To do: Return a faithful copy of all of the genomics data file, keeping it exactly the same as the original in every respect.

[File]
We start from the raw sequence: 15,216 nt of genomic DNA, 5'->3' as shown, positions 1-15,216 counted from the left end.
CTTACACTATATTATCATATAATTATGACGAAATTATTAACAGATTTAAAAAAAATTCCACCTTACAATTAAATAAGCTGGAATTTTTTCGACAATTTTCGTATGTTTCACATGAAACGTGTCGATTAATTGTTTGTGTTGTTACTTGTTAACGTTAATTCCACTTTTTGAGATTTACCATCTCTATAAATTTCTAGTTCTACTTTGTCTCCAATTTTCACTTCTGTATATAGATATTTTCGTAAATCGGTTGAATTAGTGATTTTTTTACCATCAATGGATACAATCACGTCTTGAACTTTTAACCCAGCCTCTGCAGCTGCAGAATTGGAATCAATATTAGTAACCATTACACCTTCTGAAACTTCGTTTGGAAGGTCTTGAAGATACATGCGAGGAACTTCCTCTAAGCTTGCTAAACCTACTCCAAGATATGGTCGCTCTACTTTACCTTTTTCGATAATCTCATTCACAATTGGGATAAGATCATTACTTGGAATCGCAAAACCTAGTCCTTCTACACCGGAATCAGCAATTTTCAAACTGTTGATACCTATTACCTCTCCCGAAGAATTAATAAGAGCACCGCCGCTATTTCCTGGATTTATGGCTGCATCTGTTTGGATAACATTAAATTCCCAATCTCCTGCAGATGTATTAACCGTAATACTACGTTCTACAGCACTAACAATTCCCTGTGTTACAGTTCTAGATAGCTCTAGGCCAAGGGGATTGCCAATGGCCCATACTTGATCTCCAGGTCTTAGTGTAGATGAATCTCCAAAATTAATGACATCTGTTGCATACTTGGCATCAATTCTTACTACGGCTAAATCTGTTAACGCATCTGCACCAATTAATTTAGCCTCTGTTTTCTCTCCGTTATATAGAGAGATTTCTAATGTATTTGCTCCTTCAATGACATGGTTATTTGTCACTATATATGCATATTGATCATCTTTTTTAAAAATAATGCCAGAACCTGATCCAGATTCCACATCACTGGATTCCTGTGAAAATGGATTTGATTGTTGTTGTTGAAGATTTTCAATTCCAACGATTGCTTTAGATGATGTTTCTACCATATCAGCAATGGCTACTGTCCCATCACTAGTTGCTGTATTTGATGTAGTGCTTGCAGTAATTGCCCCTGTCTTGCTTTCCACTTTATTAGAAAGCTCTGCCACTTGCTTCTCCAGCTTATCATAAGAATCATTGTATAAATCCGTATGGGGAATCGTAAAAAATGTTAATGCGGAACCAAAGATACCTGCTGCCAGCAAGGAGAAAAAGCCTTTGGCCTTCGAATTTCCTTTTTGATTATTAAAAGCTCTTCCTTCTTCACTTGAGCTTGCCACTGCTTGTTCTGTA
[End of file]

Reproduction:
We start from the raw sequence: 15,216 nt of genomic DNA, 5'->3' as shown, positions 1-15,216 counted from the left end.
CTTACACTATATTATCATATAATTATGACGAAATTATTAACAGATTTAAAAAAAATTCCACCTTACAATTAAATAAGCTGGAATTTTTTCGACAATTTTCGTATGTTTCACATGAAACGTGTCGATTAATTGTTTGTGTTGTTACTTGTTAACGTTAATTCCACTTTTTGAGATTTACCATCTCTATAAATTTCTAGTTCTACTTTGTCTCCAATTTTCACTTCTGTATATAGATATTTTCGTAAATCGGTTGAATTAGTGATTTTTTTACCATCAATGGATACAATCACGTCTTGAACTTTTAACCCAGCCTCTGCAGCTGCAGAATTGGAATCAATATTAGTAACCATTACACCTTCTGAAACTTCGTTTGGAAGGTCTTGAAGATACATGCGAGGAACTTCCTCTAAGCTTGCTAAACCTACTCCAAGATATGGTCGCTCTACTTTACCTTTTTCGATAATCTCATTCACAATTGGGATAAGATCATTACTTGGAATCGCAAAACCTAGTCCTTCTACACCGGAATCAGCAATTTTCAAACTGTTGATACCTATTACCTCTCCCGAAGAATTAATAAGAGCACCGCCGCTATTTCCTGGATTTATGGCTGCATCTGTTTGGATAACATTAAATTCCCAATCTCCTGCAGATGTATTAACCGTAATACTACGTTCTACAGCACTAACAATTCCCTGTGTTACAGTTCTAGATAGCTCTAGGCCAAGGGGATTGCCAATGGCCCATACTTGATCTCCAGGTCTTAGTGTAGATGAATCTCCAAAATTAATGACATCTGTTGCATACTTGGCATCAATTCTTACTACGGCTAAATCTGTTAACGCATCTGCACCAATTAATTTAGCCTCTGTTTTCTCTCCGTTATATAGAGAGATTTCTAATGTATTTGCTCCTTCAATGACATGGTTATTTGTCACTATATATGCATATTGATCATCTTTTTTAAAAATAATGCCAGAACCTGATCCAGATTCCACATCACTGGATTCCTGTGAAAATGGATTTGATTGTTGTTGTTGAAGATTTTCAATTCCAACGATTGCTTTAGATGATGTTTCTACCATATCAGCAATGGCTACTGTCCCATCACTAGTTGCTGTATTTGATGTAGTGCTTGCAGTAATTGCCCCTGTCTTGCTTTCCACTTTATTAGAAAGCTCTGCCACTTGCTTCTCCAGCTTATCATAAGAATCATTGTATAAATCCGTATGGGGAATCGTAAAAAATGTTAATGCGGAACCAAAGATACCTGCTGCCAGCAAGGAGAAAAAGCCTTTGGCCTTCGAATTTCCTTTTTGATTATTAAAAGCTCTTCCTTCTTCACTTGAGCTTGCCACTGCTTGTTCTGTA